I’m delighted that following on from my series last year on ‘favourite golf courses’ I am able to share the choices of some more of the most interesting thinkers in golf.
First up is Tom Coyne. Tom has written two of the most celebrated golf books of recent years in ‘A Course Called Ireland’ and ‘A Course Called Scotland’. These books go far beyond mere golfing travelogues and get to the heart of the part golf can play in your outlook on life. If you haven’t read them yet I would definitely encourage you to do so. Tom also writes for various golf publications - his articles in The Golfer’s Journal are a particular delight.
Many thanks to Tom for his thoughts. Scotland and Ireland dominate, but one famed American course makes its first appearance in a ‘favourite courses’ list!
You can see all of the previous ‘Favourite Courses’ selections here.
CARNE, BELMULLET, IRELAND
Some courses just hit you right in the gut, as soon as you step on the property. Carne does that for me every time. Whether it's the people, the hulking dunes, its remote setting, the genius Eddie Hackett design, it's a place I could go round and round and round. Some courses just feel like home, and Carne is like that for me.
Carne Golf Links Website, Top100golfcourses.com
ASKERNISH, SOUTH UIST, SCOTLAND
Some folks could leave Askernish wondering why they travelled so far to play such an unadorned golf course, and I get that. But Tom Morris's lost course, to me, is a genuinely spiritual experience. It's a time capsule, a trip back in history. It's for the soul-seekers, but if you happen to be one, you won't find another place like it in golf.
Askernish Website, Golf Digest Reader’s Report, The Guardian, GolfClubAtlas Interview
CRUDEN BAY, SCOTLAND
Cruden Bay is total golf joy to me. Maybe the biggest dunes in Scotland, quirky routing, great people. If you don't care for blind shots, it's probably not the course for you. But I've played a lot of links golf, and the courses can tend to look the same. Not Cruden Bay. It's wild, weird, and gorgeous.
Golf Club Atlas, Cruden Bay Website
ARDGLASS, NORTHERN IRELAND
I don't think I get a better welcome anywhere in golf than I do at Ardglass, where the members have become dear friends over the years, so the hospitality certainly has something to do with my opinion here. But the course is a blast as well, with holes hanging off the cliffs and over the ocean. And with a 14th century castle for a clubhouse, what is not to love?
Ardglass Website, Dufferinncoaching
SHISKINE GOLF AND TENNIS CLUB, SCOTLAND
Maybe the perfect golf course - not for its layout, necessarily, but for its number of holes. A dozen feels like the ideal number of holes for a round of golf, and at Shiskine they are twelve stunners played over and around inexplicable rock formations.
Shiskine Website, Golf Empire
The first course I played in Ireland, and the place where my links love affair began. So there's plenty of nostalgia in this pick, but I also add it here for having the largest dunes in Ireland - or anywhere, perhaps - that you roll through via Eddie Hackett's inspired routing. I love everything Mr. Hackett did, because he did it without moving earth, and he worked for pennies so that the local communities might prosper via golf. And Enniscrone is among his finest work for sure.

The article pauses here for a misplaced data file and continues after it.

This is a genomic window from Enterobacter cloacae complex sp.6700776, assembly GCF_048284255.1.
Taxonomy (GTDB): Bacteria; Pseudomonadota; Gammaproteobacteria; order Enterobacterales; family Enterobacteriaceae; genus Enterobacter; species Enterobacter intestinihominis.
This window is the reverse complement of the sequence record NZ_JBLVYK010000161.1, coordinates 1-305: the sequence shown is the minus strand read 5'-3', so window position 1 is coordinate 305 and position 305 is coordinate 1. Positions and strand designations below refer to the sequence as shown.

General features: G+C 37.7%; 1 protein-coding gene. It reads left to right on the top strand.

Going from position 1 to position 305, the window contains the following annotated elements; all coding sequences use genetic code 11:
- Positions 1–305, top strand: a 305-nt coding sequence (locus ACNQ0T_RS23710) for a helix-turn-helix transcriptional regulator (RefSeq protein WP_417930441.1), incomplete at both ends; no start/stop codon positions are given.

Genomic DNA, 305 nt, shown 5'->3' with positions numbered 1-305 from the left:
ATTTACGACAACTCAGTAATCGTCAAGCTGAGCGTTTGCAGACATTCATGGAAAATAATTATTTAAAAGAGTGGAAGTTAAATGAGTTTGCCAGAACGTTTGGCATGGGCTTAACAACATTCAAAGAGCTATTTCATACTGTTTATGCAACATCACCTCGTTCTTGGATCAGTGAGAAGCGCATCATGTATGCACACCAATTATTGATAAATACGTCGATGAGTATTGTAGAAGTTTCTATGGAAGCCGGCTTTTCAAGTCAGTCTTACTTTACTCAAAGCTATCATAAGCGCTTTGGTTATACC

Enniscrone Golf Club Website, Top100golfcourses.com
AUGUSTA NATIONAL, USA
I've heard some call Augusta overrated in terms of its design, saying it gets too much credit because of the Masters. Maybe so, but I don't always judge a course by its design metrics; I judge it by the quality of the day I spent there. And the day I was fortunate to spend at Augusta was an all-timer.
Masters.com, Planet Golf, GolfClubAtlas.com, Augusta Chronicle
CRUIT ISLAND, IRELAND
I love nine-holers with character, and Donegal's Cruit Island easily sets the mark for me; its sixth over cliffs and beach and crashing waves might be the best par-3 I've ever played, and the other holes hug the rocks and water as you smile your way along the quick routing. I love a course that surprises, and stumbling upon Cruit Island in yonder Donegal was the surprise of my golfing life.
Cruit Island Website, theirishgolfblog.com
NORTH BERWICK, SCOTLAND
My first time around North Berwick, all I saw was rain blended with my tears. But I have been back a few times since, and I've learned what all the fuss is about - and I can't agree more. Beyond its architectural significance, the holes at NB are just a pure blast to play. If you don't walk off with a big grin on your face, than you need to get your face fixed.
UK Golf Guy review, Scottish Golf History, Planet Golf
THE OLD COURSE, SCOTLAND
Maybe its a little flat. Maybe some of the holes are tough to remember on your first go around. Maybe you have to know its history to understand what makes it so great. But no matter - no day in golf feels more special than a day on the Old in St. Andrews. From first tee to final putt, it’s goosebumps all the way around.
UK Golf Guy Review
A big thanks to Tom for sharing these. Next up will be journalist, author and golf course history aficionado, Tony Dear.